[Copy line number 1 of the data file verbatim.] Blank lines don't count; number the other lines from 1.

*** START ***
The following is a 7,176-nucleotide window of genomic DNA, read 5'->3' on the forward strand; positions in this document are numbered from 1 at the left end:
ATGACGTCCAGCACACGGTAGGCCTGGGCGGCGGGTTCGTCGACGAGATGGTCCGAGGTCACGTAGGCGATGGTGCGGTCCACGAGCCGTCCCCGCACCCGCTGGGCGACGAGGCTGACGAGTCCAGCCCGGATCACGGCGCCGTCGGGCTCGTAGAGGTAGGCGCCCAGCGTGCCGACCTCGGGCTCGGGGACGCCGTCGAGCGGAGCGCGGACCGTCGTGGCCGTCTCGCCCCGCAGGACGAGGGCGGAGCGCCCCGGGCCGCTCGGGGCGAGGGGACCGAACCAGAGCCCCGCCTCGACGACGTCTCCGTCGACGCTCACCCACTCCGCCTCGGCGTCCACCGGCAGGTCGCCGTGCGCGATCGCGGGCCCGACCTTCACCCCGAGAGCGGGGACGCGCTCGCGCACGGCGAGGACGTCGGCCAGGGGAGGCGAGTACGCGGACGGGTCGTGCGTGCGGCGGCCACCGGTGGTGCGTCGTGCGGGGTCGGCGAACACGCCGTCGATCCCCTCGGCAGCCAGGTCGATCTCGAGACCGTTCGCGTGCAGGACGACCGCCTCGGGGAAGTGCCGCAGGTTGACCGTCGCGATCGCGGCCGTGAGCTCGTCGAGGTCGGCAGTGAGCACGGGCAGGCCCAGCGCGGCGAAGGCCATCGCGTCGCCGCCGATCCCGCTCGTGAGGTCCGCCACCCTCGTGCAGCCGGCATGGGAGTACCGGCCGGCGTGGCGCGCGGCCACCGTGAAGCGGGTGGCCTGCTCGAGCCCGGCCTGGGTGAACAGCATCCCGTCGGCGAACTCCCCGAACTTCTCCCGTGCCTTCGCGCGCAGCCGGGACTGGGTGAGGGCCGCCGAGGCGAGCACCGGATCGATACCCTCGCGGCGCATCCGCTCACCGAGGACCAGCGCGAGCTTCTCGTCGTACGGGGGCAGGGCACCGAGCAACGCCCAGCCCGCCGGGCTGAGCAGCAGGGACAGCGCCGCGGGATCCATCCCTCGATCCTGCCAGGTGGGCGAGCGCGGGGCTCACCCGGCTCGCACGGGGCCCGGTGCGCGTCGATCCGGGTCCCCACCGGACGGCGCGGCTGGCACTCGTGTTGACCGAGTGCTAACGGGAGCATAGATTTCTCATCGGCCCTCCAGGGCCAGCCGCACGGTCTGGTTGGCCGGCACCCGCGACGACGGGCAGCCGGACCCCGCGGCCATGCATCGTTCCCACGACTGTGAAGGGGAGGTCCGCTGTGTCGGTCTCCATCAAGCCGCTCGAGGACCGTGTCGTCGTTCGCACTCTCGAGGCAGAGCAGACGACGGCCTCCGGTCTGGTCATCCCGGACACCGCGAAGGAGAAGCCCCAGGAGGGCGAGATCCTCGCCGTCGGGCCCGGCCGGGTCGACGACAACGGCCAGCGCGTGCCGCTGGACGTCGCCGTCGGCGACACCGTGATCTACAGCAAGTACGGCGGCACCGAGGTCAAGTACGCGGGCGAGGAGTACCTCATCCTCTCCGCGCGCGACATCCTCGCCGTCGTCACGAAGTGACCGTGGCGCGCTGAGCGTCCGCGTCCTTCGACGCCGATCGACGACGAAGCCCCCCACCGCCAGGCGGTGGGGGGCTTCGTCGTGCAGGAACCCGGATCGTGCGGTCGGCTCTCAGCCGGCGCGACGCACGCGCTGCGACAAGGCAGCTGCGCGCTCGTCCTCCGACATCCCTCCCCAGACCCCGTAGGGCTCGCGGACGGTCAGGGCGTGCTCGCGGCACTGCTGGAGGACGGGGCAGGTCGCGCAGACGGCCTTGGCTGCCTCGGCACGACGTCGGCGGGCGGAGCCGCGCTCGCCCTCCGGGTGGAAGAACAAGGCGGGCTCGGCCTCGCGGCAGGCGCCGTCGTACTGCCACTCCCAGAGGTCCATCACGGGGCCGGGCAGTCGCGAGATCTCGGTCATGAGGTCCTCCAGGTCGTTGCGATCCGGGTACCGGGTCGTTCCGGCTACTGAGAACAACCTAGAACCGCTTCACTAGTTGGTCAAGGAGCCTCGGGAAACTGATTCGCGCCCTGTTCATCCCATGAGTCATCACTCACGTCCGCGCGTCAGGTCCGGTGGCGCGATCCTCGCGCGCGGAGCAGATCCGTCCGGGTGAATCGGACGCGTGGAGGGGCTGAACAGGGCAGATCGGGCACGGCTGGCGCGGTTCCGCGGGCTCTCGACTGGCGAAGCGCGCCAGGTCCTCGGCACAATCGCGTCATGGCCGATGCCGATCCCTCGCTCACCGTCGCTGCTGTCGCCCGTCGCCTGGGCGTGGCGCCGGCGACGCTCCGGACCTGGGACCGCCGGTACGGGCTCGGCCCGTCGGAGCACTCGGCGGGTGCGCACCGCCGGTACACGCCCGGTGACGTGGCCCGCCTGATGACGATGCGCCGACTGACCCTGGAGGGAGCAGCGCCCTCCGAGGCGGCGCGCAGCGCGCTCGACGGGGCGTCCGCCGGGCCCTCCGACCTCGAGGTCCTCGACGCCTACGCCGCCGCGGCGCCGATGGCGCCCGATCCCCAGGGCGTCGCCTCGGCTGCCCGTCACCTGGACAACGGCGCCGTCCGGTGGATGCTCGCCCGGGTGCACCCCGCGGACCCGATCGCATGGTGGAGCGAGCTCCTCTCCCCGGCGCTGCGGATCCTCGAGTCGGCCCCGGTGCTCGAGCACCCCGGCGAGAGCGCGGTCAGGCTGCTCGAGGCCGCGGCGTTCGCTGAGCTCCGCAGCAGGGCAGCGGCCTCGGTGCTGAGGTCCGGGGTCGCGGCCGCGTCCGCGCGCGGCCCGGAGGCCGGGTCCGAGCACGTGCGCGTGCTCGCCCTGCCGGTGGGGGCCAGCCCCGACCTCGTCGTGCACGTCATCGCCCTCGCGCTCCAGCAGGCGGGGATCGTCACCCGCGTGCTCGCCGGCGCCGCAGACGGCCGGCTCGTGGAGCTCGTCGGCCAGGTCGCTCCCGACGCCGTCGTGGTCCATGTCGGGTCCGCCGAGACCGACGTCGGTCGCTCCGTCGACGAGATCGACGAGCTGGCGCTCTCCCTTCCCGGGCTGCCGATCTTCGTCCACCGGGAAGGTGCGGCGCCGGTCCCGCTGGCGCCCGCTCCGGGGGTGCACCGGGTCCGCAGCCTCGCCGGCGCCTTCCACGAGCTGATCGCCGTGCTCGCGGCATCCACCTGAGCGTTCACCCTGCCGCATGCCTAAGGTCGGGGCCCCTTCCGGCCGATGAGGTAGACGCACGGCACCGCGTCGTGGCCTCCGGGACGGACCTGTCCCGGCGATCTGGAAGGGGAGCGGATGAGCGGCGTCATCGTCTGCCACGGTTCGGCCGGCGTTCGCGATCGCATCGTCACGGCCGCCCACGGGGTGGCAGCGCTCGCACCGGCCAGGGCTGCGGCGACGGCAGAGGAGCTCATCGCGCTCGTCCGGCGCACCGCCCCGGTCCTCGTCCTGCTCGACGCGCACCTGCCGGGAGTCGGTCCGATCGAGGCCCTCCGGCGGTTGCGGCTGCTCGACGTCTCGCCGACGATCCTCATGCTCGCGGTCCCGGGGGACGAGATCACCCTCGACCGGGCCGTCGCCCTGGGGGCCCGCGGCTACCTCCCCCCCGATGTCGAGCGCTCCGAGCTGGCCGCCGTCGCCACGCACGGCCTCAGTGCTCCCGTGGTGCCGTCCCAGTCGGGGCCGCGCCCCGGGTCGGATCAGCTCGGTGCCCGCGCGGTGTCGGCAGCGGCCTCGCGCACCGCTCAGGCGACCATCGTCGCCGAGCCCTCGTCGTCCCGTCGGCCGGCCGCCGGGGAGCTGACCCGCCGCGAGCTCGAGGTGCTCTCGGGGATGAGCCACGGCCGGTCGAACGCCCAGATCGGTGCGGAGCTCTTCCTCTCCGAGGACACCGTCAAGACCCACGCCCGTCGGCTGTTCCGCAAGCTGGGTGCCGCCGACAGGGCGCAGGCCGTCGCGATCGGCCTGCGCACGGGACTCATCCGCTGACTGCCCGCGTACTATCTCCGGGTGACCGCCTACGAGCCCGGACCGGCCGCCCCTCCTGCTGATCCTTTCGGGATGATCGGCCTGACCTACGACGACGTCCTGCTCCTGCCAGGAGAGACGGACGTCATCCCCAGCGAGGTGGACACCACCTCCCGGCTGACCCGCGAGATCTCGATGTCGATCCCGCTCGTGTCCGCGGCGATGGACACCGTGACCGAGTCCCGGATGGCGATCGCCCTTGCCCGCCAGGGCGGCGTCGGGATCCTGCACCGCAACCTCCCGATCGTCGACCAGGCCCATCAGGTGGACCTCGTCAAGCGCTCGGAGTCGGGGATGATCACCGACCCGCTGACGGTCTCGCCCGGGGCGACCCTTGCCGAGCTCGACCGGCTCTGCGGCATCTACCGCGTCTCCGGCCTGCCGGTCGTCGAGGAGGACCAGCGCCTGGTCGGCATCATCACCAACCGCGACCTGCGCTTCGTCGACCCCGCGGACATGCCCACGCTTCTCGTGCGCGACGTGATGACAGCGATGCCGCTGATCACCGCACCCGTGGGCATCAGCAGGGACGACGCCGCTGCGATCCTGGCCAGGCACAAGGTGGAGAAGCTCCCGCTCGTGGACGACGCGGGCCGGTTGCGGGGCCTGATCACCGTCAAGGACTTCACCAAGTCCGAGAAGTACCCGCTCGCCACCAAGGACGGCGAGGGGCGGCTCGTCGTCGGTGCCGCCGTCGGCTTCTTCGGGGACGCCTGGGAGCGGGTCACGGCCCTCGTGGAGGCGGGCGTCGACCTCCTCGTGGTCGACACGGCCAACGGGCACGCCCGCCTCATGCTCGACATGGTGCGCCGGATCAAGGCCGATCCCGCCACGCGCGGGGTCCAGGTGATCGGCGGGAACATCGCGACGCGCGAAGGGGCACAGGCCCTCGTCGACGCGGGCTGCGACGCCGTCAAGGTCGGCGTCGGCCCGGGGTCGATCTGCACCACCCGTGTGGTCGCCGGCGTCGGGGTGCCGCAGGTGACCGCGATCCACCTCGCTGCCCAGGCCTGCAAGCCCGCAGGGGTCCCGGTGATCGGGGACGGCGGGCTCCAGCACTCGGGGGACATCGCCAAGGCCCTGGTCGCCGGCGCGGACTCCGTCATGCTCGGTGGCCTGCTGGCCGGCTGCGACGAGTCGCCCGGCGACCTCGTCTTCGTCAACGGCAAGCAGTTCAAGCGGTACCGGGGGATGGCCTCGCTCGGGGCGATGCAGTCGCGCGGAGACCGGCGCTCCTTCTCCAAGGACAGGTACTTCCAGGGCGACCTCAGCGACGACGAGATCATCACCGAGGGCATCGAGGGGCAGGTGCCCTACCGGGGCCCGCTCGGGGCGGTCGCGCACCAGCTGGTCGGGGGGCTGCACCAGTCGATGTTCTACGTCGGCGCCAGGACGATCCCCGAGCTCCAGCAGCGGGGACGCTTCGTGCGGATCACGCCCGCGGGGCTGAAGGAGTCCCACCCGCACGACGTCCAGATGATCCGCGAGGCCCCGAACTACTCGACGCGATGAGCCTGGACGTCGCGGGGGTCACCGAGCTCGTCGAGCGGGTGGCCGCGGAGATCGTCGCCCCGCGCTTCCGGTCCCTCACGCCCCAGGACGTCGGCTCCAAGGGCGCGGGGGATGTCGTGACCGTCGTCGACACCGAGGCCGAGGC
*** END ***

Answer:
The following is a 7,176-nucleotide window of genomic DNA, read 5'->3' on the forward strand; positions in this document are numbered from 1 at the left end: